College of Education
Methods of intensive study of an individual program,
school, person or other entity, not primarily a study of phenomena,
relationships, values or comparisons.
In the past, this course has carried the title, Case Study Research Methods. In adopting a narrow definition of research to emphasize large-scale generalization, the Institutional Review Board has made this 490 course title potentially misleading. This is a course in particularization, not generalization, a set of inquiry methods leading to the understanding of a particular case. It remains a research methods course as widely defined but not as defined by IRB.
There are many case study methods, qualitative and
quantitative. This course focuses on naturalistic study of cases
within education and social service. Its topics include: field
study, ethnographic observation, interviewing, issues as structuring,
epistemology, validation, and experiential writing.
It is a
course more than a theory course. One major aim is to discover how
common-sense inquiry needs to be modified (not replaced) and
disciplined to provide
qualitative case studies. Reading assignments are to be adapted by the
students to suit one's own learning themes and pace. The researcher is
shown to be a visible part of the conceptualization and writing, but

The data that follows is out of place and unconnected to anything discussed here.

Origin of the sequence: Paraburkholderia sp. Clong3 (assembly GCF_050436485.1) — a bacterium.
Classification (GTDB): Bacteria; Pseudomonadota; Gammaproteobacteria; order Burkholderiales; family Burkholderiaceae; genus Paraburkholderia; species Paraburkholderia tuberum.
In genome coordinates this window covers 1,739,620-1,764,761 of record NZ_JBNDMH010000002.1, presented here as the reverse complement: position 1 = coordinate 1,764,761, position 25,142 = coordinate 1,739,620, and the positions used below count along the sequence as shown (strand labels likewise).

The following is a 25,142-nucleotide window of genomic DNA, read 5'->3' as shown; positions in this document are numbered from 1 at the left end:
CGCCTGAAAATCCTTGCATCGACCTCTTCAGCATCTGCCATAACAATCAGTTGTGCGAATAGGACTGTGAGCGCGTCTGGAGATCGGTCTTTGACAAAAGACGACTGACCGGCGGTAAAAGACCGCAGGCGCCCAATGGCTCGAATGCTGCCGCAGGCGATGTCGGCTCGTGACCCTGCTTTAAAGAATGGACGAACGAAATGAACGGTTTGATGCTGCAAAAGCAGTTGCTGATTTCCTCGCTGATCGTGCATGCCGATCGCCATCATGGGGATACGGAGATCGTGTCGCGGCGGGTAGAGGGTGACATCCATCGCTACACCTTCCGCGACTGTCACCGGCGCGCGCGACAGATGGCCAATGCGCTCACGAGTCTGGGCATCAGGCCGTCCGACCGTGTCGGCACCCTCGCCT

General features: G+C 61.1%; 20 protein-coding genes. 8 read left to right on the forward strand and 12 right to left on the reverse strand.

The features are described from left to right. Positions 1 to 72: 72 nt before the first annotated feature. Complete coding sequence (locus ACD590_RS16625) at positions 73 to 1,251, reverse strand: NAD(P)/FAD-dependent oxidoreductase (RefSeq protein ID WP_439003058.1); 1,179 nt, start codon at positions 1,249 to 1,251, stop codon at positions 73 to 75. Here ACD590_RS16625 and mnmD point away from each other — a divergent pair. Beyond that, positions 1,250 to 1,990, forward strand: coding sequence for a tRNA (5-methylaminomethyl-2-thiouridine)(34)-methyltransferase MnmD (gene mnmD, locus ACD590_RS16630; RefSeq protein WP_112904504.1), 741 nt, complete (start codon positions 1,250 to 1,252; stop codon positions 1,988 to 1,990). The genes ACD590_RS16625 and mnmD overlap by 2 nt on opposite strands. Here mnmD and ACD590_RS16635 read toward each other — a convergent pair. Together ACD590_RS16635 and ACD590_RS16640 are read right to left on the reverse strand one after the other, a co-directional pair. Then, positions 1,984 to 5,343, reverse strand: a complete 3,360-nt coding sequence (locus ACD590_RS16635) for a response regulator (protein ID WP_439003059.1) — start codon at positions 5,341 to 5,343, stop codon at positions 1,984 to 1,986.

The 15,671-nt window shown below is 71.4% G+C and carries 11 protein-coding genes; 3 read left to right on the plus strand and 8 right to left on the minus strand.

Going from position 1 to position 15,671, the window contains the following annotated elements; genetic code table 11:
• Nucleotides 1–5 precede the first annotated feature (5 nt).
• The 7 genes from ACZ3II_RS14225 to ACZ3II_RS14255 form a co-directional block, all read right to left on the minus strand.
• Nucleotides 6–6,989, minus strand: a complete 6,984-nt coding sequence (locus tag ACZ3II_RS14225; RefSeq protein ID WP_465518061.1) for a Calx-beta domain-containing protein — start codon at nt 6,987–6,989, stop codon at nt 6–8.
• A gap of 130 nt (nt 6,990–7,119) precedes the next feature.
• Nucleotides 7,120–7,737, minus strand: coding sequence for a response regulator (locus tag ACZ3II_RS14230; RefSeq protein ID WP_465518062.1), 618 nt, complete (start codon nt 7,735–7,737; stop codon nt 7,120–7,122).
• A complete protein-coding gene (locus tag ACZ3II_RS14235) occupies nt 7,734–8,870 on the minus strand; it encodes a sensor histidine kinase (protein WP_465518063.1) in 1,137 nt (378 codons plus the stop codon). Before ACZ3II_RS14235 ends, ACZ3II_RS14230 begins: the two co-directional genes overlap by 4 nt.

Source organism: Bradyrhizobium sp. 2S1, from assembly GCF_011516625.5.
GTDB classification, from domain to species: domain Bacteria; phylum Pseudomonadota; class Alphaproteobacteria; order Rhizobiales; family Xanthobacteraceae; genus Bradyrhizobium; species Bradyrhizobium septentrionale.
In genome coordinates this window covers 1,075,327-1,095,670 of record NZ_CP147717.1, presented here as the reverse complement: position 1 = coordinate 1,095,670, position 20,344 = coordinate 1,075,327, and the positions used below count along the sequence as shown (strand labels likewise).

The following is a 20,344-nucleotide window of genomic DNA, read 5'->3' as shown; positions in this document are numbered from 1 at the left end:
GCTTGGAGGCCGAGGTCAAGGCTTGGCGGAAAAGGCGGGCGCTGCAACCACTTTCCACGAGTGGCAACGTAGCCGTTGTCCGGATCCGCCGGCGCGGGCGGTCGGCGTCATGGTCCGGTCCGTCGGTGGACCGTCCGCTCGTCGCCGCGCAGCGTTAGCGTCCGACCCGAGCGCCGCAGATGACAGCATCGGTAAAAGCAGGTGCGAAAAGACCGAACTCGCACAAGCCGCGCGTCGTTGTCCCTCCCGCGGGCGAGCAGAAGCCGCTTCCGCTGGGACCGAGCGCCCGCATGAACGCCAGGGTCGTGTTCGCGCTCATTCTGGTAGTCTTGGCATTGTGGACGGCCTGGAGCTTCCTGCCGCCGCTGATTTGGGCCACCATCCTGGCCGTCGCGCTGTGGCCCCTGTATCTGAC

his/her inclination to generalize is often seen to be
over-interpretation. Ties with literature research are not emphasized.
gets a mention but students need not have any interest in program
Our evaluation of student performance for 4 credit
registration is based on the sophistication shown in (1) producing one
case study, (2) completing the projects, and (3) participating in class
discussion. Studied acquaintance with the concepts (such as
mentioned above) is critical.
all who have registered for this course in over ten years, about
received a grade of A or A-. The drop rate has been about 15% and those
who have failed to complete the case report are another 15%. Only about
third have finished the case report by the end of the semester. So it's
lots-of-work and all too hurried. A
will not be held except for students feeling inadequate
opportunity earlier to
their achievement. Usual credit: 4 credits. Students may register for 2
and, if so choosing, do the remaining 2 credits of field work (Projects
F & H) by independent
Instructors: Bob Stake & Luisa Rosu
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Last updated: Oct 4, 2010